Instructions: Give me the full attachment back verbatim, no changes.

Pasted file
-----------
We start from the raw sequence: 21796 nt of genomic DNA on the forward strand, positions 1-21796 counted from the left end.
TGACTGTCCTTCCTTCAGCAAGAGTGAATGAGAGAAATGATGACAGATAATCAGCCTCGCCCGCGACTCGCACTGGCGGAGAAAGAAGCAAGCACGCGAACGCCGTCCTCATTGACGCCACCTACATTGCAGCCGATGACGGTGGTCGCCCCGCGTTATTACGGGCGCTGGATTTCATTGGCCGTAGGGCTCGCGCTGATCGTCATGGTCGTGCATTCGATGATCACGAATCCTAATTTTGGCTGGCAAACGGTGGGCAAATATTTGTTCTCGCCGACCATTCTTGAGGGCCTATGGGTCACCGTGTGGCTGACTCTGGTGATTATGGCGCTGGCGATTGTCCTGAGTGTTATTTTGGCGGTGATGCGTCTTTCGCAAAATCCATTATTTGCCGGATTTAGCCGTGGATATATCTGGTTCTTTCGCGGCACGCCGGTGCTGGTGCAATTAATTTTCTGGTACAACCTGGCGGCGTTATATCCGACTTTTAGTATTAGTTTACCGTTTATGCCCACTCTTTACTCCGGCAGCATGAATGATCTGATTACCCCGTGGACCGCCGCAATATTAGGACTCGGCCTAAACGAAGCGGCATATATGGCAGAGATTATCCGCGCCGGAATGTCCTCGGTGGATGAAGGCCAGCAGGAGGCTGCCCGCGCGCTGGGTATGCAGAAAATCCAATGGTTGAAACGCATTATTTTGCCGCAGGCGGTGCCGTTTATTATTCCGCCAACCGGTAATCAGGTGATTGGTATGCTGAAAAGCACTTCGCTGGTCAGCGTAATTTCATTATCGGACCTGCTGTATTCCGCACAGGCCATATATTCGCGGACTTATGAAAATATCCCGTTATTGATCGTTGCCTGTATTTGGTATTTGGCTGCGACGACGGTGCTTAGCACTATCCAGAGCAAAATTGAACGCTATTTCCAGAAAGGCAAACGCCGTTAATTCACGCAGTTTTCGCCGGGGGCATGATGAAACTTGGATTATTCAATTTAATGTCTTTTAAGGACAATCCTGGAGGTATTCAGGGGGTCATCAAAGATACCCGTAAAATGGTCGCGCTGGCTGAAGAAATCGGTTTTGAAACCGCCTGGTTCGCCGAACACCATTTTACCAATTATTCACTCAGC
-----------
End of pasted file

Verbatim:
We start from the raw sequence: 21796 nt of genomic DNA on the forward strand, positions 1-21796 counted from the left end.
TGACTGTCCTTCCTTCAGCAAGAGTGAATGAGAGAAATGATGACAGATAATCAGCCTCGCCCGCGACTCGCACTGGCGGAGAAAGAAGCAAGCACGCGAACGCCGTCCTCATTGACGCCACCTACATTGCAGCCGATGACGGTGGTCGCCCCGCGTTATTACGGGCGCTGGATTTCATTGGCCGTAGGGCTCGCGCTGATCGTCATGGTCGTGCATTCGATGATCACGAATCCTAATTTTGGCTGGCAAACGGTGGGCAAATATTTGTTCTCGCCGACCATTCTTGAGGGCCTATGGGTCACCGTGTGGCTGACTCTGGTGATTATGGCGCTGGCGATTGTCCTGAGTGTTATTTTGGCGGTGATGCGTCTTTCGCAAAATCCATTATTTGCCGGATTTAGCCGTGGATATATCTGGTTCTTTCGCGGCACGCCGGTGCTGGTGCAATTAATTTTCTGGTACAACCTGGCGGCGTTATATCCGACTTTTAGTATTAGTTTACCGTTTATGCCCACTCTTTACTCCGGCAGCATGAATGATCTGATTACCCCGTGGACCGCCGCAATATTAGGACTCGGCCTAAACGAAGCGGCATATATGGCAGAGATTATCCGCGCCGGAATGTCCTCGGTGGATGAAGGCCAGCAGGAGGCTGCCCGCGCGCTGGGTATGCAGAAAATCCAATGGTTGAAACGCATTATTTTGCCGCAGGCGGTGCCGTTTATTATTCCGCCAACCGGTAATCAGGTGATTGGTATGCTGAAAAGCACTTCGCTGGTCAGCGTAATTTCATTATCGGACCTGCTGTATTCCGCACAGGCCATATATTCGCGGACTTATGAAAATATCCCGTTATTGATCGTTGCCTGTATTTGGTATTTGGCTGCGACGACGGTGCTTAGCACTATCCAGAGCAAAATTGAACGCTATTTCCAGAAAGGCAAACGCCGTTAATTCACGCAGTTTTCGCCGGGGGCATGATGAAACTTGGATTATTCAATTTAATGTCTTTTAAGGACAATCCTGGAGGTATTCAGGGGGTCATCAAAGATACCCGTAAAATGGTCGCGCTGGCTGAAGAAATCGGTTTTGAAACCGCCTGGTTCGCCGAACACCATTTTACCAATTATTCACTCAGC